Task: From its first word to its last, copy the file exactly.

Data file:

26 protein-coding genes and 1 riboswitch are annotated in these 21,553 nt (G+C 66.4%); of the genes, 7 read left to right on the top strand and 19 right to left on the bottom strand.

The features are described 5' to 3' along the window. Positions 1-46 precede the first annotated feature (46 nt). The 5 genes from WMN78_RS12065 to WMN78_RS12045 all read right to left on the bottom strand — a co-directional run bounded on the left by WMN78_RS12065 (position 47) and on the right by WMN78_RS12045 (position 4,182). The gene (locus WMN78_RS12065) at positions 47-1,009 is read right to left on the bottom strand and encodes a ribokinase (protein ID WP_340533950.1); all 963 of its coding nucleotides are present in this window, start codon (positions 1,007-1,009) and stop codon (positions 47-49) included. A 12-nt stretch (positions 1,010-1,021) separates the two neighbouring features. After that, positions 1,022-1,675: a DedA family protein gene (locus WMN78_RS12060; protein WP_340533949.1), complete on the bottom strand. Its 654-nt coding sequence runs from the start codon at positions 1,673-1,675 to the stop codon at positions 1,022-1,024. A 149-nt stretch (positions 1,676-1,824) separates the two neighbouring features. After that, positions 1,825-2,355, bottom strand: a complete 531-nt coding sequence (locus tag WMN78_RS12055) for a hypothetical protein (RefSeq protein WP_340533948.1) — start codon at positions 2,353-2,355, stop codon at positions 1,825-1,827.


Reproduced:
26 protein-coding genes and 1 riboswitch are annotated in these 21,553 nt (G+C 66.4%); of the genes, 7 read left to right on the top strand and 19 right to left on the bottom strand.

The features are described 5' to 3' along the window. Positions 1-46 precede the first annotated feature (46 nt). The 5 genes from WMN78_RS12065 to WMN78_RS12045 all read right to left on the bottom strand — a co-directional run bounded on the left by WMN78_RS12065 (position 47) and on the right by WMN78_RS12045 (position 4,182). The gene (locus WMN78_RS12065) at positions 47-1,009 is read right to left on the bottom strand and encodes a ribokinase (protein ID WP_340533950.1); all 963 of its coding nucleotides are present in this window, start codon (positions 1,007-1,009) and stop codon (positions 47-49) included. A 12-nt stretch (positions 1,010-1,021) separates the two neighbouring features. After that, positions 1,022-1,675: a DedA family protein gene (locus WMN78_RS12060; protein WP_340533949.1), complete on the bottom strand. Its 654-nt coding sequence runs from the start codon at positions 1,673-1,675 to the stop codon at positions 1,022-1,024. A 149-nt stretch (positions 1,676-1,824) separates the two neighbouring features. After that, positions 1,825-2,355, bottom strand: a complete 531-nt coding sequence (locus tag WMN78_RS12055) for a hypothetical protein (RefSeq protein WP_340533948.1) — start codon at positions 2,353-2,355, stop codon at positions 1,825-1,827.